Of the 108 million blood donations collected globally, approximately half of these are collected in the high-income countries, home to 18% of the world’s population. 75 countries report collecting fewer than 10 donations per 1 000 population. Of these, 40 countries are in WHO’s African Region, 8 in the Americas, 7 in the Eastern Mediterranean Region, 6 in Europe, 6 in South-Eastern Asian and 8 in the Western Pacific. All are low- or middle-income countries.

World Blood Donor Day 2015 launch will be hosted in Shanghai, China at the Shanghai Blood Centre, which is also the WHO Collaborating Centre for Blood Transfusion Services in China. The focus of the 2015 campaign is “Thank you for saving my life“. It encourages donors all over the world to donate blood voluntarily and regularly with the slogan “Give freely, give often. Blood donation matters.” Watch this promotional video

“The best way to guarantee a safe and adequate supply of blood and blood products for transfusion is to have a good supply of regular donations by voluntary unpaid blood donors,” says Dr Margaret Chan, WHO Director-General. “WHO encourages all Member States to obtain all their blood supplies from such donors.”

On this day, IFMSA and particularly SCOPH joins its voice with the World  to raise the awareness on how important it is to have a Safe Blood Supply , to help patients suffering from life-threatening conditions to live longer and maintaining a higher quality of life, supporting complex medical and surgical procedures and preventing thousands of maternal death cases per year.

One of the most feasible tools that could make your campaigns sustainable in the long run, to guarantee population adherence for the concept of blood donation, is to implement or advocate to implement a system that allows donors to know when their blood has been used to save a life. Read more about it in this article

Spread the Word. Educate People on how crucial it is to have a blood supply, raise your voice, Donate if you can, induce a change.

Entry written by Hani Hafez, SCOPH Regional Assistant for the EMR
On Behalf of the SCOPH International Team 2014-15

[WHA68] Statement On Air Pollution

Statement made on May 26th 2015 during the 68th World Health Assembly on Item 14.6: Health and the environment: addressing the health impact of air pollution

IFMSA welcomes the draft resolution on air pollution.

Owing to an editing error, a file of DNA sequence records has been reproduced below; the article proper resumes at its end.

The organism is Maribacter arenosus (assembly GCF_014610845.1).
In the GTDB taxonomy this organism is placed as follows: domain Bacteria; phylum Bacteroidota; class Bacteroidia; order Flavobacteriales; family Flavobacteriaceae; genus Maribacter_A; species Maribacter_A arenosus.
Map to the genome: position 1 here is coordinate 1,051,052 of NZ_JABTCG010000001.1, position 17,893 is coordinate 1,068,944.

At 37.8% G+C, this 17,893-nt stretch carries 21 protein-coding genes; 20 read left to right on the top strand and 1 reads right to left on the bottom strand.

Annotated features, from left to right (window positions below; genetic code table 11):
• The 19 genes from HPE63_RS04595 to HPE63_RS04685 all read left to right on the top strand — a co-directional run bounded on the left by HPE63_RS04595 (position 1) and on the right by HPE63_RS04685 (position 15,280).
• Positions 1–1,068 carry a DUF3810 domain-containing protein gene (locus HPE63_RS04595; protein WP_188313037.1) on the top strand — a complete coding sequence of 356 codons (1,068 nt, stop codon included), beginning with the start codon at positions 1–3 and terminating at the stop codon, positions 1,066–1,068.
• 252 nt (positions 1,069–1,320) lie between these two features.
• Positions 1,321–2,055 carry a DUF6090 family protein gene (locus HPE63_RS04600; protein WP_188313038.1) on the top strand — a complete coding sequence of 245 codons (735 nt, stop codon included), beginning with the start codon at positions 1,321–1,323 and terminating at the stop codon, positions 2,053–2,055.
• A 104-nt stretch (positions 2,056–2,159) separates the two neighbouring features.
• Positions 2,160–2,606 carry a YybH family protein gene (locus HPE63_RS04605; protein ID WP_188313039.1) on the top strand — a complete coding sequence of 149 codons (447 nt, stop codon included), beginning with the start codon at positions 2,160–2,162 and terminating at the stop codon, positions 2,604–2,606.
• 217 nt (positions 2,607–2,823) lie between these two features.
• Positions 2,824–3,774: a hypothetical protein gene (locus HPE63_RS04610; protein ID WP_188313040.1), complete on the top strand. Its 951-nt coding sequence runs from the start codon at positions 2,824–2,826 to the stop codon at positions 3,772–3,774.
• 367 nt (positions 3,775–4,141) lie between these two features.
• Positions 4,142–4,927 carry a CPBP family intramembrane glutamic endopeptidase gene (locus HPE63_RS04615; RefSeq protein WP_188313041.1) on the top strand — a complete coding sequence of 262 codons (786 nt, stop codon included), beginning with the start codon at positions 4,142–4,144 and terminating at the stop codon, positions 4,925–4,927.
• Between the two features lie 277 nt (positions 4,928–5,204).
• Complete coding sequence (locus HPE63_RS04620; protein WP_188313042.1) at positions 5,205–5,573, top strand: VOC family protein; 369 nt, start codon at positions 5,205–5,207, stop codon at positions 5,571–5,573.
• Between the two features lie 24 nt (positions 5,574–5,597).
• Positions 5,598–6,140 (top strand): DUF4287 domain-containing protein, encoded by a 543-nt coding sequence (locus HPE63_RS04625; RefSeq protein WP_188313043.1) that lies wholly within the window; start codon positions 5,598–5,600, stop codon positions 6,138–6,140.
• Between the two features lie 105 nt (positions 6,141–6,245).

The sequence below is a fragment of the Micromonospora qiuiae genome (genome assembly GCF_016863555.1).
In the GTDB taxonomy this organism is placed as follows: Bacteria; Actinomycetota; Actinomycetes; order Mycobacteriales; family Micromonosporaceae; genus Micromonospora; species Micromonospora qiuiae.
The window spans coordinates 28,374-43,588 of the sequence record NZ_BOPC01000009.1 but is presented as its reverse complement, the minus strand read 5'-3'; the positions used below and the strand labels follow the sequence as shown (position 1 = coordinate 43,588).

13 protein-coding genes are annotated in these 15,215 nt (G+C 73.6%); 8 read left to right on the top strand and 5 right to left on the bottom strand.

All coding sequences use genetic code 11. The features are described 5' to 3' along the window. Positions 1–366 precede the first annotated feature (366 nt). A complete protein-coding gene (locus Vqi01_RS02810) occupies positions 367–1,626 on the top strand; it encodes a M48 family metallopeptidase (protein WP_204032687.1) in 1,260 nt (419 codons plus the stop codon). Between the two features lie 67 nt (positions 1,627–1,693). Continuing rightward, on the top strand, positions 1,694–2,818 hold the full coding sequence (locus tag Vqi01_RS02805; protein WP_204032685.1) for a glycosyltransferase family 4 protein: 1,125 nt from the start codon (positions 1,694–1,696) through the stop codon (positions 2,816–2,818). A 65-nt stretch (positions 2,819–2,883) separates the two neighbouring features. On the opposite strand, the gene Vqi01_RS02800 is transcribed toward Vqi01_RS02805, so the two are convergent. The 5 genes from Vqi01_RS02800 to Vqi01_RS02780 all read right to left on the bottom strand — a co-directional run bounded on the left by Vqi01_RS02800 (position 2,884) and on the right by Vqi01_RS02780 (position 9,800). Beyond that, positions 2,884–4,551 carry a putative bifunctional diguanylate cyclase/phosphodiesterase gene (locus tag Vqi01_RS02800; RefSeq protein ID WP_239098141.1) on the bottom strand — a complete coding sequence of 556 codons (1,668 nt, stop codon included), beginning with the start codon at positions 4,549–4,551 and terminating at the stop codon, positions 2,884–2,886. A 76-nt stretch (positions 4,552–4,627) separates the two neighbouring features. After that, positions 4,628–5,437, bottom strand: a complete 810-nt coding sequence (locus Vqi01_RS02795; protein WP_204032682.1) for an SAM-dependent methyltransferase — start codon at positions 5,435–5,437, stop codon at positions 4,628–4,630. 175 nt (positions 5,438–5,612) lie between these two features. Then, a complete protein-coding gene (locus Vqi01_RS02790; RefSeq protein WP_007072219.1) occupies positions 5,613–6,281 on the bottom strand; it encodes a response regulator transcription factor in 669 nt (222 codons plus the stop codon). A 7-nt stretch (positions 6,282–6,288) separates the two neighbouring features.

As the doctors of tomorrow, we are deeply concerned about the unhealthy environments in which our future patients are most likely to live in, if no ambitious actions are taken today.

This resolution has the potential of improving health of population around the world.

The time for ambitions is today. As said several times, air pollution is causing one of eight deaths annually around the globe, making it one of the largest killer. If not a strong resolution is adopted today, we are leaving behind seven million people.

The causes of air pollution are also driving climate change, and we welcome references to climate within the resolution.

Stronger connections shall be made with NCDs. Health co-benefits of climate change adaptation and mitigation policies, including those with considerations for air quality, can positively tackle the risk factors of NCDs and promote active lifestyles.

We will be facing the consequences of the decisions taken today and the policies that are being implemented. As young people we are hopeful of a greener, healthier future, but we need your political will to make this happen.

If we keep falling behind our mandate, it will be impossible for us to fulfill our responsibilities as health professionals and to protect populations’ health.

We are calling on the healthcare sector lead by example, and adopt a stronger stance of divestment.

A strong resolution on air pollution will be a supportive tool to stimulate actions and considerations for health in upcoming UNFCCC negotiations; as reducing air pollution being one of the main co-benefits to be generated by climate action.

We call for all member states to stand strong behind a resolution on air pollution, to support WHO in it’s work addressing this issue and to take action nationally to create a healthier environment.